Named after prolific inventor Sterling Elliott, Elliott Museum documents the history of Martin County. It's so much a part of local life that it's hard to tell where the museum ends and Martin begins—literally. The award-winning green building was designed to blend in with the local landscape, and its exterior matches the colors and textures of the sand and rock prevalent in the area.
The natural-looking walls aren't the main attraction, though. That would be the museum's interior, which for more than 50 years has housed exhibits pertaining to the history of the state and region with a focus on technology, art, and history. The museum features a three-story mechanical car racking system, displaying more than 80 rare and vintage automobiles. One of the mainstays of the permanent collection is an exhibit tracing the county's evolution, from its founding to the present day. However, the same collection touches on national topics, too. Currently on display is an exhibit called "Dugout Canoes: Paddling Through the Americans", and there's also an exhibit on the history of personal transportation, and another one on baseball, stocked with paraphernalia such as signed cards and vintage bats.
Featured in TC Palm, Treasure Coast Sailing Adventures’ schooner, Lily, is one of the few of its kind left sailing. Since 1999, Captain Fred Newhart has overseen care of the vessel, which hauled lumber between Martha’s Vineyard and Maine in the '70s and '80s, joined by First Mate Jamie Miscoski in 2010. Today, the barge takes up to 35 passengers on scenic tours and private charters that cruise down the Saint Lucie River. Each passenger can choose to help with tasks on deck, such as raising the sails, or simply sit back and sip from a glass of wine.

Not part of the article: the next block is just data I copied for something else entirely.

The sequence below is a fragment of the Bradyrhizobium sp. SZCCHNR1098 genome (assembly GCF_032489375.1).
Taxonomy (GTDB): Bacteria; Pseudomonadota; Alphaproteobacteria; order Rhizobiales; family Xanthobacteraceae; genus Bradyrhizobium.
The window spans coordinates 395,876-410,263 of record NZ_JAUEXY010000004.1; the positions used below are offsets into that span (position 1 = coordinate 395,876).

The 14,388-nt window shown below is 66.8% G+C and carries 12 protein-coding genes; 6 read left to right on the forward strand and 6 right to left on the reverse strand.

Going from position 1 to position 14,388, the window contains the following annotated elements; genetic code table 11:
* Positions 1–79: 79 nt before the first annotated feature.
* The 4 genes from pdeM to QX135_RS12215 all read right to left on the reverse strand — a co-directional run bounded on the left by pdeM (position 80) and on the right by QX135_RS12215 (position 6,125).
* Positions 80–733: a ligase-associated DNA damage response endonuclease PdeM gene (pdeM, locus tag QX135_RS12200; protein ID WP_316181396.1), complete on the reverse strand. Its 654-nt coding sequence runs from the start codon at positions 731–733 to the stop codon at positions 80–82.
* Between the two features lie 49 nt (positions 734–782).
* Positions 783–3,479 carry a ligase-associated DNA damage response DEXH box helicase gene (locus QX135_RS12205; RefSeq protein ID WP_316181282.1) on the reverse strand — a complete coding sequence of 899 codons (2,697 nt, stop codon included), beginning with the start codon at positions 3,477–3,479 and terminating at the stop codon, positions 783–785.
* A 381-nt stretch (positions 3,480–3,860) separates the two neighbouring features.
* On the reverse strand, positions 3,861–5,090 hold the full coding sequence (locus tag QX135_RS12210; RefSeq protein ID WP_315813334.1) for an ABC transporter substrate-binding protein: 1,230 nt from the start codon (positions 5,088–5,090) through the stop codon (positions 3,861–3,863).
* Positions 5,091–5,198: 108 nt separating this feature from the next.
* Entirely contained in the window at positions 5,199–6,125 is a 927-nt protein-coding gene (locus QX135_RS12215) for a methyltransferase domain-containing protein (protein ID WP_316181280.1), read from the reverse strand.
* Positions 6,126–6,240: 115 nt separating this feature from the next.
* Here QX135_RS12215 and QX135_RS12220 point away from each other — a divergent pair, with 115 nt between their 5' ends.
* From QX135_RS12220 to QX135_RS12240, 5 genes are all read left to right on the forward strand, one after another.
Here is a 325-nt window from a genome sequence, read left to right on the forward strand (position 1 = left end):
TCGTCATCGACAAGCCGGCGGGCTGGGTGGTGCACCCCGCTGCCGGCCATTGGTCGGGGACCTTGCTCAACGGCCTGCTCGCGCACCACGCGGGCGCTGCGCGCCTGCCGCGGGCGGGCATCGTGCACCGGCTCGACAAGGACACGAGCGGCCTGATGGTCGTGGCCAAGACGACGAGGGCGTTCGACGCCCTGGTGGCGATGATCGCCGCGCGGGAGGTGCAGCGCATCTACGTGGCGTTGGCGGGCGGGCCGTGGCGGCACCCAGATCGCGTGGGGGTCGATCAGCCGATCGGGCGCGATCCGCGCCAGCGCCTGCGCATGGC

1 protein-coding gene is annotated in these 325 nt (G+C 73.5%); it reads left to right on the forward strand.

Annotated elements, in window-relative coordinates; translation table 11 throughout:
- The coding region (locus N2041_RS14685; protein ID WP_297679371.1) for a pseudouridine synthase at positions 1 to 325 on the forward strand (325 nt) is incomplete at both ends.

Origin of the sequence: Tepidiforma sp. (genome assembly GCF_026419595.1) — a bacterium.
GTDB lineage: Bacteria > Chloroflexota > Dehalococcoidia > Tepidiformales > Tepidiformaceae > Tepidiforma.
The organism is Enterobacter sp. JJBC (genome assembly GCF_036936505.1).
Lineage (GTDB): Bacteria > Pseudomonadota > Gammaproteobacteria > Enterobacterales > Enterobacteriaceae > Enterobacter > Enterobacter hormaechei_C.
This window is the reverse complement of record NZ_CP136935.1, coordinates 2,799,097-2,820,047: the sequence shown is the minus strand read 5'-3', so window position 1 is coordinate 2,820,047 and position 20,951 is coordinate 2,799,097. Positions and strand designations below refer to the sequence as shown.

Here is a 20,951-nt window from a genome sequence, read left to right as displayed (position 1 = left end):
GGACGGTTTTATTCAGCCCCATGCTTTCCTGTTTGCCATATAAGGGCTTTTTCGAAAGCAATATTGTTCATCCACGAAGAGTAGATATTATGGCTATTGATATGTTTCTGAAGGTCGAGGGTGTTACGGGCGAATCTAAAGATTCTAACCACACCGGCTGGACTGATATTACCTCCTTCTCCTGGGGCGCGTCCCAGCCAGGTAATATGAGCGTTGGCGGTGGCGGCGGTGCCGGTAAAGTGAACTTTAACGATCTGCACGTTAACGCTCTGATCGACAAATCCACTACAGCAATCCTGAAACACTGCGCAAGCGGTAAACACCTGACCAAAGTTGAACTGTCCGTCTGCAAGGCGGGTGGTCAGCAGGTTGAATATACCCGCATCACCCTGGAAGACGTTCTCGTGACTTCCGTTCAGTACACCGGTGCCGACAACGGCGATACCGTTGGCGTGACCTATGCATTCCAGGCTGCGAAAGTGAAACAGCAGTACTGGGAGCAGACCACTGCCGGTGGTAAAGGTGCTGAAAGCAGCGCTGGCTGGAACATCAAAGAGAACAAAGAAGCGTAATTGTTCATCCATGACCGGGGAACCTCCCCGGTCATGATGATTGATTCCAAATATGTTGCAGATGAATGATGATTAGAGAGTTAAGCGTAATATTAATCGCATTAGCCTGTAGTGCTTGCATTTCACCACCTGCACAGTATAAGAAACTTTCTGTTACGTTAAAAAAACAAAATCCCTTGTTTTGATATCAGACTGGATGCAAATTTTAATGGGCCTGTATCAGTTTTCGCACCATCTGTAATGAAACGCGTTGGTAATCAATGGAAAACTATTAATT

Captain John Raasch Charters curates fishing trips and cruises according to passengers' preferences. Licensed and insured captains lead adventure seekers through the North Fork of the Saint Lucie River to catch sand perch, mangrove snapper, and bluefish. Those who prefer to watch fish rather than catch them can enjoy a river cruise, where they might spot dolphins and manatees. Captains also take the helm so groups can enjoy a party on the water without the responsibility of steering the boat. John Raasch has spent the last 35 years fishing; he provides the bait, gear, and licenses, as well as a 21-foot Sea Hunt boat that can accommodate up to eight passengers.
Riverfront kayaks Paradise Tours leads paddle-propelled expeditions throughout the waters of Southern Florida, from the coastal inlets of St. Lucie, Martin, and Palm Beach counties to the gentle tides of the Atlantic. The company tracks weather patterns and tides to determine the opportune times and location for tours, so guests can enjoy pristine conditions as they gaze at the coral reefs of the Florida Keys or interview manatees about the existence of merpeople. Tours vary from half-day outings to overnight adventures, and Riverfront kayaks caters to paddlers young and old, as well as those interested in fishing during their aquatic excursion.